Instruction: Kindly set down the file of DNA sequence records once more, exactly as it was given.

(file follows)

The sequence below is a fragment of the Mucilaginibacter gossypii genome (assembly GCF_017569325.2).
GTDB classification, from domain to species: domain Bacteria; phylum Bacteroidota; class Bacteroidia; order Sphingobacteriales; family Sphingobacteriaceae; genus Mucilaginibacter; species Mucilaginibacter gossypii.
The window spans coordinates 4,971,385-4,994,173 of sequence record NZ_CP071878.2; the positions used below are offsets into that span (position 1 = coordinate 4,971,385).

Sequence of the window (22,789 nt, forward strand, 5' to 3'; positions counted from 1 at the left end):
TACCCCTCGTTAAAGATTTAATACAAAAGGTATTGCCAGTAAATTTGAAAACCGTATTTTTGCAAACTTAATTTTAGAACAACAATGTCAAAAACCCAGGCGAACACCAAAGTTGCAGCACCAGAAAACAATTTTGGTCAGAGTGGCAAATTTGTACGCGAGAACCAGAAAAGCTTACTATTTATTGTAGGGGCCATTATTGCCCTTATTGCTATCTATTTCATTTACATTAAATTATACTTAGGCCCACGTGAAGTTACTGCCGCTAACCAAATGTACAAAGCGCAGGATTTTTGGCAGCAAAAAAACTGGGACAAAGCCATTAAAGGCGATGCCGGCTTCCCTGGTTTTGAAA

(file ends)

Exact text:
The sequence below is a fragment of the Mucilaginibacter gossypii genome (assembly GCF_017569325.2).
GTDB classification, from domain to species: domain Bacteria; phylum Bacteroidota; class Bacteroidia; order Sphingobacteriales; family Sphingobacteriaceae; genus Mucilaginibacter; species Mucilaginibacter gossypii.
The window spans coordinates 4,971,385-4,994,173 of sequence record NZ_CP071878.2; the positions used below are offsets into that span (position 1 = coordinate 4,971,385).

Sequence of the window (22,789 nt, forward strand, 5' to 3'; positions counted from 1 at the left end):
TACCCCTCGTTAAAGATTTAATACAAAAGGTATTGCCAGTAAATTTGAAAACCGTATTTTTGCAAACTTAATTTTAGAACAACAATGTCAAAAACCCAGGCGAACACCAAAGTTGCAGCACCAGAAAACAATTTTGGTCAGAGTGGCAAATTTGTACGCGAGAACCAGAAAAGCTTACTATTTATTGTAGGGGCCATTATTGCCCTTATTGCTATCTATTTCATTTACATTAAATTATACTTAGGCCCACGTGAAGTTACTGCCGCTAACCAAATGTACAAAGCGCAGGATTTTTGGCAGCAAAAAAACTGGGACAAAGCCATTAAAGGCGATGCCGGCTTCCCTGGTTTTGAAA